The year is BC740.
The sun was up heating the dust in the air into temperatures far above boiling point. Yet he rode on camelback, flanked by his fellow relatives and shielded from the sun with a canopy, for it was their symbol. His name was Ata Meals from the royal house of Ehndeesi. He was being coached by General Moskwido, son of Obatala, the great palm wine tapper from the Boron Afoha province. General Moskwido was feared for his craft of being sharp-witted and his presence could literally send the elephants running as if they had seen a tsetse fly ready to infect them with sleeping sickness. But should you see him, you would wonder why the wind couldn’t carry him into space but still had mercy. He was that small. Ata Meals, a warrior nearing his retiring age, was going to battle Affuko Addo, son of the emperor who occupied the throne, Emperor Jay A. Quphour, on who had the right to succeed him. Affuko Addo hailed from Ernpeepi, the other royal house with many scholars who had read the scrolls of the empire and the unknown world. The battle day was set on the 7th full moon of the 12th month as determined by the seers of the land who could read the stars. The Kingmaker, Qojo Aphari Jan, was to officiate the fight of their millennium. The first round ended with sweats on their foreheads as none could hit the other but then during the break Ata Meals had guidance from General Mosqwido who seem to have more tricks up his sleeve. Immediately the second round began, Ata Meals gave Affuko Addo a hard knock who had a blackout and after recovering ran to his dad and said, “Daa Ata Meals aga me.” The knockout was hailed by Ehndeesi who carried Ata Meals shoulder-high as he displayed dancing skills similar to the current azonto of Nkrumah’s Ghana.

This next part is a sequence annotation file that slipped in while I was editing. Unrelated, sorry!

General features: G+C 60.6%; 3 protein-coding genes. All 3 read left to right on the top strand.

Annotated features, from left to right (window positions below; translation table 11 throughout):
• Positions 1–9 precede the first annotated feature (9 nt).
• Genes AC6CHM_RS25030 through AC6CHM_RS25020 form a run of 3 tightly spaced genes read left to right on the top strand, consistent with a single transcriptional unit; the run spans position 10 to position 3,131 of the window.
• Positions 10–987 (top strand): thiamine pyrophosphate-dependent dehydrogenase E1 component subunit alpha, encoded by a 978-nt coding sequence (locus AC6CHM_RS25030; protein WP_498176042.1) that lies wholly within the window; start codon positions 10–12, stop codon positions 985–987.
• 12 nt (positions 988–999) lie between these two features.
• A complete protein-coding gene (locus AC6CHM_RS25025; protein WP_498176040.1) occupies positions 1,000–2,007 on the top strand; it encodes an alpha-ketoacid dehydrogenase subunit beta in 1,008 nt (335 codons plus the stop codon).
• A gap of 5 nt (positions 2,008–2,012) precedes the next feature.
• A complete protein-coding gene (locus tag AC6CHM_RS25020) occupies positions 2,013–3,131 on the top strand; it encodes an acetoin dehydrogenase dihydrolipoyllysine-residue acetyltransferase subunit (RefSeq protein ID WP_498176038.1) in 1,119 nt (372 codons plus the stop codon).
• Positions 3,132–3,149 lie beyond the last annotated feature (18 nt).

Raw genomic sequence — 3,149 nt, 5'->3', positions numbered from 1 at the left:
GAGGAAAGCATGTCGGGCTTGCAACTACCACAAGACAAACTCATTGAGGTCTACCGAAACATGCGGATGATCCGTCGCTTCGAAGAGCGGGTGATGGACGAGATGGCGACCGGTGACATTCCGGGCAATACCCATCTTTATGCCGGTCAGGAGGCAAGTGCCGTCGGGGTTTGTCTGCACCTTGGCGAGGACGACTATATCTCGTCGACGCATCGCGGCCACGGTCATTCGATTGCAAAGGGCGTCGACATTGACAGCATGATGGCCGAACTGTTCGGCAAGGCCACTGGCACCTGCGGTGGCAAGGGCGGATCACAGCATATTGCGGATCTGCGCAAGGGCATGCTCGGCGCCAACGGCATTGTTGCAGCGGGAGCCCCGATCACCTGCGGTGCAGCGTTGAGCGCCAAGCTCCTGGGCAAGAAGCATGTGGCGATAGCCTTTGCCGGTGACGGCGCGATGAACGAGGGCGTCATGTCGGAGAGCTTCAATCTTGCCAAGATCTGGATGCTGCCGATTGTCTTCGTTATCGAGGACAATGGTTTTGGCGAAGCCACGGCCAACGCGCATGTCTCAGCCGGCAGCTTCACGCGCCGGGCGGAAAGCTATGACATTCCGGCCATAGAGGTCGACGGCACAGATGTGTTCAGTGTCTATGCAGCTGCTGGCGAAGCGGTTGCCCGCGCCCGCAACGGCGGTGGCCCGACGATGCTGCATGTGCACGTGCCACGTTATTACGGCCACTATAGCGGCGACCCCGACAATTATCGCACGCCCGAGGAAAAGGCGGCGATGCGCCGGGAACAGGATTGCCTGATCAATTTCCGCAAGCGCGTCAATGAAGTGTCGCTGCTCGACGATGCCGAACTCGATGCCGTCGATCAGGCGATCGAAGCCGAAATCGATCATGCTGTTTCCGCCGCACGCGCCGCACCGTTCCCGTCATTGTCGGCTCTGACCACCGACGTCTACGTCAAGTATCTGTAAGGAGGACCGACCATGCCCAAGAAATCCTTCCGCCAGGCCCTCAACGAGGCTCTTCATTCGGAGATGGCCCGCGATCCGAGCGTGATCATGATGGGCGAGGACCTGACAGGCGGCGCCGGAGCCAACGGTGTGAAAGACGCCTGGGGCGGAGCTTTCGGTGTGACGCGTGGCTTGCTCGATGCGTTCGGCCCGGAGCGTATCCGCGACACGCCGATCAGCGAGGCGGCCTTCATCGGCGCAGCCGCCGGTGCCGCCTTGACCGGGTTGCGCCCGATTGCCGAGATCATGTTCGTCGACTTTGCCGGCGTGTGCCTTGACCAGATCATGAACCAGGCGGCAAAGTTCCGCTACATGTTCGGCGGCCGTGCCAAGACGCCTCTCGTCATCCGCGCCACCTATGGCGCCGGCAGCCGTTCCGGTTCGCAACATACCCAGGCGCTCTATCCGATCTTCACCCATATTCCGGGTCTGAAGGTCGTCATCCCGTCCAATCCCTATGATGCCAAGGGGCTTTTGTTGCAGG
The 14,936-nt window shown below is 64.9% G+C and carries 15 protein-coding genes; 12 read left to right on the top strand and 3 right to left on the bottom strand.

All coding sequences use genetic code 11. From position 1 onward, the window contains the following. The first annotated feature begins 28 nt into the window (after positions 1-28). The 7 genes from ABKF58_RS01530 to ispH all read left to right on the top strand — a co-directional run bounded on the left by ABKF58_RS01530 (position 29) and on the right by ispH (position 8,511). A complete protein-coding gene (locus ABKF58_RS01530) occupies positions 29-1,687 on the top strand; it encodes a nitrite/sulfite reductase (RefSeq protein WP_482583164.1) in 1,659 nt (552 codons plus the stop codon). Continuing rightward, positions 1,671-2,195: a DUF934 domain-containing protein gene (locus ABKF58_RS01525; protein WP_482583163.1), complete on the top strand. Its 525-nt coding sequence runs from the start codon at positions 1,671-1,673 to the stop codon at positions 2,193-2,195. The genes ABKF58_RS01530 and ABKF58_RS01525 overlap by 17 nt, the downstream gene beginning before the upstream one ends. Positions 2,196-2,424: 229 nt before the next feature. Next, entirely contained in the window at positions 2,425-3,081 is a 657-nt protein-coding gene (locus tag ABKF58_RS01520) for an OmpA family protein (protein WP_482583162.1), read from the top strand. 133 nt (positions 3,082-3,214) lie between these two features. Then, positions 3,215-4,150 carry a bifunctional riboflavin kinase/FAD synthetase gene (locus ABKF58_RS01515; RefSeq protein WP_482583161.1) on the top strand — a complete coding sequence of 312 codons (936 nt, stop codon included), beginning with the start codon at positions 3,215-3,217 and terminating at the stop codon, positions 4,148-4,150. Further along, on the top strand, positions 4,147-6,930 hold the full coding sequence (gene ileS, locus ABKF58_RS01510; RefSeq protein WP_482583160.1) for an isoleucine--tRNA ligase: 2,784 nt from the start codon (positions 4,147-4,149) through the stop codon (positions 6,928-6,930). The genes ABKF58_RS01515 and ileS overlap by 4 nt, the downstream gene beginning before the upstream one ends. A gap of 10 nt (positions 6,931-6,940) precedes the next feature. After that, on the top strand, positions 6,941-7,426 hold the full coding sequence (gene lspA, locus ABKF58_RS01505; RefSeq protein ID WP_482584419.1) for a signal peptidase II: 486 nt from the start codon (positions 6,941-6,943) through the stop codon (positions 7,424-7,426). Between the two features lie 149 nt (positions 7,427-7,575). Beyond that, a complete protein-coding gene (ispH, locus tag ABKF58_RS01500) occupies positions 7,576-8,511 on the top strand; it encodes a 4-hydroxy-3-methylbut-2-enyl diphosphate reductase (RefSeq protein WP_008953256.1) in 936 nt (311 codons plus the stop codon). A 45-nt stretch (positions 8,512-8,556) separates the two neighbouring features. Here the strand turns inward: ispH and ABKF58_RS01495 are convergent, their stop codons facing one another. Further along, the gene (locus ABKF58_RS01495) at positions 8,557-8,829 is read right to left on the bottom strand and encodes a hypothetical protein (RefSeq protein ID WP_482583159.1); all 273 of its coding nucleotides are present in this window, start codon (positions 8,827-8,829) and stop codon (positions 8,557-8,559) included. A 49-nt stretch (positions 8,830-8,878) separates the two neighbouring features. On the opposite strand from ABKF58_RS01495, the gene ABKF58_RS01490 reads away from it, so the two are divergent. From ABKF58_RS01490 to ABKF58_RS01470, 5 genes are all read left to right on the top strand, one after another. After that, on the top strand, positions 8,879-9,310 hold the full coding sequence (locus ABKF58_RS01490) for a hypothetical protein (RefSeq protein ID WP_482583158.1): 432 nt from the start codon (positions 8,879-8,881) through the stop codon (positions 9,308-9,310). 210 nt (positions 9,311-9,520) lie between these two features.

Then from nowhere Akua Kondor, daughter of OnlyGod KnowsWho, came to the centre of the battle field laughing “kwaakwaakwaa” and shouted “My daughter’s mother just gave birth to twins and they eat pineapple hence I’m also a royal.” Even the Oracle was shocked by this unfunny joke as it was heard saying “nonfa paa nie…tweaaa.”
To be continued…
A Verse by Kotey